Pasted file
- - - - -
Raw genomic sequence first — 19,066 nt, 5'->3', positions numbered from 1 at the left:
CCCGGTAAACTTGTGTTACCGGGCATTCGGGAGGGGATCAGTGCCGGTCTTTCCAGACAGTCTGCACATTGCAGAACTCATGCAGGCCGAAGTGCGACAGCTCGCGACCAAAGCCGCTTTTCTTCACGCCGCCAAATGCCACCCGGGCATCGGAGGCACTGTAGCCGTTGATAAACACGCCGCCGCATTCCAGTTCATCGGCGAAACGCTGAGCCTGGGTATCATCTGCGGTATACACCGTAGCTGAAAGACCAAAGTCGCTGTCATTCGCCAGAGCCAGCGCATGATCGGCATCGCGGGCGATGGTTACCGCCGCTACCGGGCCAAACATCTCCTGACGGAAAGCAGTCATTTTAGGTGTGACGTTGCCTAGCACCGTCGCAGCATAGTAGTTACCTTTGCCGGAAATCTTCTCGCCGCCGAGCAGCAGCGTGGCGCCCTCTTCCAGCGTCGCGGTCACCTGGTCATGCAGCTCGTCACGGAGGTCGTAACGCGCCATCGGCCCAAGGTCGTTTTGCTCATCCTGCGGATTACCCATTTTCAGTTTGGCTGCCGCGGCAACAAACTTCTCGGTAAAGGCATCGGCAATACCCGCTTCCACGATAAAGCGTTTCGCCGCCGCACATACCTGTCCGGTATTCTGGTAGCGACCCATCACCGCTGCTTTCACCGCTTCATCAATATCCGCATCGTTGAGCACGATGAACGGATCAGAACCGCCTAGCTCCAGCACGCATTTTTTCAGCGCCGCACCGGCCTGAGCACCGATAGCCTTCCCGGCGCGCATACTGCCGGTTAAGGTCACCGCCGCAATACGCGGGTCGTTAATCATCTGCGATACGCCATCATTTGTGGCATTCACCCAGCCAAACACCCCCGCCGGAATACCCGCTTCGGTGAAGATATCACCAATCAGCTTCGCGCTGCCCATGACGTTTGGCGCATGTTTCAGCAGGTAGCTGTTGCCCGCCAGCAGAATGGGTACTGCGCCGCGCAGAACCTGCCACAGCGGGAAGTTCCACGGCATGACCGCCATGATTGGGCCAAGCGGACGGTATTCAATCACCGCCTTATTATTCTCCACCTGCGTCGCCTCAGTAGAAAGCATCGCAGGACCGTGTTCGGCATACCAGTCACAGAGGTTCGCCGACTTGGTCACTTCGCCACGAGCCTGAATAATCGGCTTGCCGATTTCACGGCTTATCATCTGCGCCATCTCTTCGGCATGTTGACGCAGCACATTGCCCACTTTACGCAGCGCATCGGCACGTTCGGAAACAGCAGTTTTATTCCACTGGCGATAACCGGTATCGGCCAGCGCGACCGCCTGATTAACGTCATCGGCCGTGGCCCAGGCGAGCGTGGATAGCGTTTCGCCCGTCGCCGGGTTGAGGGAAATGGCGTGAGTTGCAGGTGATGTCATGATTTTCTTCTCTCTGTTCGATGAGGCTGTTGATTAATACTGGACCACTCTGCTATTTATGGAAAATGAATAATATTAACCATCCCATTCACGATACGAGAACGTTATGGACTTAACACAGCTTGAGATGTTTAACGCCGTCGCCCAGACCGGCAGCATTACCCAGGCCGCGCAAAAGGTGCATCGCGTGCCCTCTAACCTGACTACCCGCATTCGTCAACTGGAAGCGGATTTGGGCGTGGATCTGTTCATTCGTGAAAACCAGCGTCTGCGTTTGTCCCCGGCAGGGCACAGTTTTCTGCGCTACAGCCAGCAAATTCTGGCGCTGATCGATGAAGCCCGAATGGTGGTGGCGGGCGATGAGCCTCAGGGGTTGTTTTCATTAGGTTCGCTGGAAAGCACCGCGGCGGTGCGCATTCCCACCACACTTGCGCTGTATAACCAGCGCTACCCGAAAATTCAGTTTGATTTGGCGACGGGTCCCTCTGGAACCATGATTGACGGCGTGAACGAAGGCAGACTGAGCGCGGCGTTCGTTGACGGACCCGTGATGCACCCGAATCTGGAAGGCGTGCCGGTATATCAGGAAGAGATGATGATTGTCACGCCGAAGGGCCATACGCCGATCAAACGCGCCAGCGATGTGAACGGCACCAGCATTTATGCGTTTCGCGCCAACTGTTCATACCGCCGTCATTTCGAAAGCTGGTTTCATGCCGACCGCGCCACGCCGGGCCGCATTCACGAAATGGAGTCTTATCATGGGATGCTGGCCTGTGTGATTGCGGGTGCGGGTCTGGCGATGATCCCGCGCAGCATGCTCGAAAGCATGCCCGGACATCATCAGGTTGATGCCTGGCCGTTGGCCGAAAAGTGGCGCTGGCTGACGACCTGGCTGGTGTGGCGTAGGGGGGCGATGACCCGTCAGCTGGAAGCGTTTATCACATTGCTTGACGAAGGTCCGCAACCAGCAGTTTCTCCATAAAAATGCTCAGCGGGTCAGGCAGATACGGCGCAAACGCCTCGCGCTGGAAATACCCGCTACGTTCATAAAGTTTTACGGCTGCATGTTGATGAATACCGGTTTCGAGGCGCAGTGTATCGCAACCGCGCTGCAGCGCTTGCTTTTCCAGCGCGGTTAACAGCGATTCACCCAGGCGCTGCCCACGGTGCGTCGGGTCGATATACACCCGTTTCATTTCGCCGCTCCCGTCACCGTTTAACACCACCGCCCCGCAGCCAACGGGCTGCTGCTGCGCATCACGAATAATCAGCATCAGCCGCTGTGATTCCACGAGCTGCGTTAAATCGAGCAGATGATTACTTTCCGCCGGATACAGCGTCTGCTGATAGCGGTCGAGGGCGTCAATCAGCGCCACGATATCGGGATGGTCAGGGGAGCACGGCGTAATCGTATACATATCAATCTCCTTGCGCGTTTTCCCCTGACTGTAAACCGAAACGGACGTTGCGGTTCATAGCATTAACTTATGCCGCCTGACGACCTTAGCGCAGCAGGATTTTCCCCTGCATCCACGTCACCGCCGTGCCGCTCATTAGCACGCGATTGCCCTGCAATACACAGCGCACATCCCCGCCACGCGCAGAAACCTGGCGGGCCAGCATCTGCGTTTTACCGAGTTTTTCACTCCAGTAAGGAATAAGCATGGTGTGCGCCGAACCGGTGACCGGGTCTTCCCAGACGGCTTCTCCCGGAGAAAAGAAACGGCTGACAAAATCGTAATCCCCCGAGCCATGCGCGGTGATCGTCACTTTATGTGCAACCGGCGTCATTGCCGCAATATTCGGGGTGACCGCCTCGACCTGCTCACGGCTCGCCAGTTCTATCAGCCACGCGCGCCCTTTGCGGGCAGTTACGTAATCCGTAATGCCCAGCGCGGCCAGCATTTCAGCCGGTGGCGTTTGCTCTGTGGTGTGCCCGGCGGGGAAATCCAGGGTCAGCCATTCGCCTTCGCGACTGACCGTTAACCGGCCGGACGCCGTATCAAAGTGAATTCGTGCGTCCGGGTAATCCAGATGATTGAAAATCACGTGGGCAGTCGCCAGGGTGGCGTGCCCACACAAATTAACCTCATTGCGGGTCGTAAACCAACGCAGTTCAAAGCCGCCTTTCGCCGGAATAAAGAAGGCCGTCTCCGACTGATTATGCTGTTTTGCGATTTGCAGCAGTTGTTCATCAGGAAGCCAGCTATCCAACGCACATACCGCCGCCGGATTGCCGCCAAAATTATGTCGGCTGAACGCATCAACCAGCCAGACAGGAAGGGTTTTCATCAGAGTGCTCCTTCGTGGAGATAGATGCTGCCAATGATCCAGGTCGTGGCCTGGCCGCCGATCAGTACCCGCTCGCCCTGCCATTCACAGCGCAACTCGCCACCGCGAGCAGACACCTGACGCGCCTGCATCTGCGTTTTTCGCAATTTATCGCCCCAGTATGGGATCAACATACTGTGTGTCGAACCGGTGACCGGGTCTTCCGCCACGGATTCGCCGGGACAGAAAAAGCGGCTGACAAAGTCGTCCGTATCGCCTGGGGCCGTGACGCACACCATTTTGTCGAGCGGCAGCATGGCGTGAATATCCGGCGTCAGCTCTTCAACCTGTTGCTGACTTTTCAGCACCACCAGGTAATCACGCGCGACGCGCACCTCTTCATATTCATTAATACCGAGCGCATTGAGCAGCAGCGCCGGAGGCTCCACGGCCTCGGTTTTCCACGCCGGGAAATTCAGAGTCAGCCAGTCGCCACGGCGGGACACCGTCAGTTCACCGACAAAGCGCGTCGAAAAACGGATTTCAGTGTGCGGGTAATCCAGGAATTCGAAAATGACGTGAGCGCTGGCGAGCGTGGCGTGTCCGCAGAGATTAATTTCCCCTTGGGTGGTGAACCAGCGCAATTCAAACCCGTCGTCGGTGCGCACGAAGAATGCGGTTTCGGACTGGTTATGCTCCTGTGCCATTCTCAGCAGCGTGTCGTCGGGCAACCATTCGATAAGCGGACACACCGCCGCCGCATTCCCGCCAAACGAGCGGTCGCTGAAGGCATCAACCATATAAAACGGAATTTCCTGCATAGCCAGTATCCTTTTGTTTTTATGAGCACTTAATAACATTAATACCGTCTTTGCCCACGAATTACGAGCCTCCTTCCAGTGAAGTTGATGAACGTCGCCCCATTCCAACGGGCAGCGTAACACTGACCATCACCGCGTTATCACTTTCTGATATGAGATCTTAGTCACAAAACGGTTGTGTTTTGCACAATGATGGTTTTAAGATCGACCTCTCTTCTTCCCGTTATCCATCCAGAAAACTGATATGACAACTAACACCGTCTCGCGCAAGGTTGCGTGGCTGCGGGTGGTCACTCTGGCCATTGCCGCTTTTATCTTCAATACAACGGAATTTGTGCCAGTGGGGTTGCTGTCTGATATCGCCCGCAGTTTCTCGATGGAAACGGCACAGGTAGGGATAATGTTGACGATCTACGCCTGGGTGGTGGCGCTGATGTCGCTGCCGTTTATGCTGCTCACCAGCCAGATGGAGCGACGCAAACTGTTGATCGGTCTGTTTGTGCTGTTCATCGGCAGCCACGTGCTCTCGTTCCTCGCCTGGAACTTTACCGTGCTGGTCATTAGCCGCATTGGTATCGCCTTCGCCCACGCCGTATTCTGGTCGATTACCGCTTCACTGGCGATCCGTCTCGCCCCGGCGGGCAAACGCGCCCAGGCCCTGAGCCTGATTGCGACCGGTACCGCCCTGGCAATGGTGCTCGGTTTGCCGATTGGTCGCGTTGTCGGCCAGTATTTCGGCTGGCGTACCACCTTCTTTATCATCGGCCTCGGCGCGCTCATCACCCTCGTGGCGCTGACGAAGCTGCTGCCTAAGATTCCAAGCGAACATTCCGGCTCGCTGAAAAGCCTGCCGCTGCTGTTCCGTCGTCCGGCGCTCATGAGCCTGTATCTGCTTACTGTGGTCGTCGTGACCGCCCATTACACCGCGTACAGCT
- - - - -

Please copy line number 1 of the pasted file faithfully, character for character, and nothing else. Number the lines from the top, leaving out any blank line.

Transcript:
Raw genomic sequence first — 19,066 nt, 5'->3', positions numbered from 1 at the left: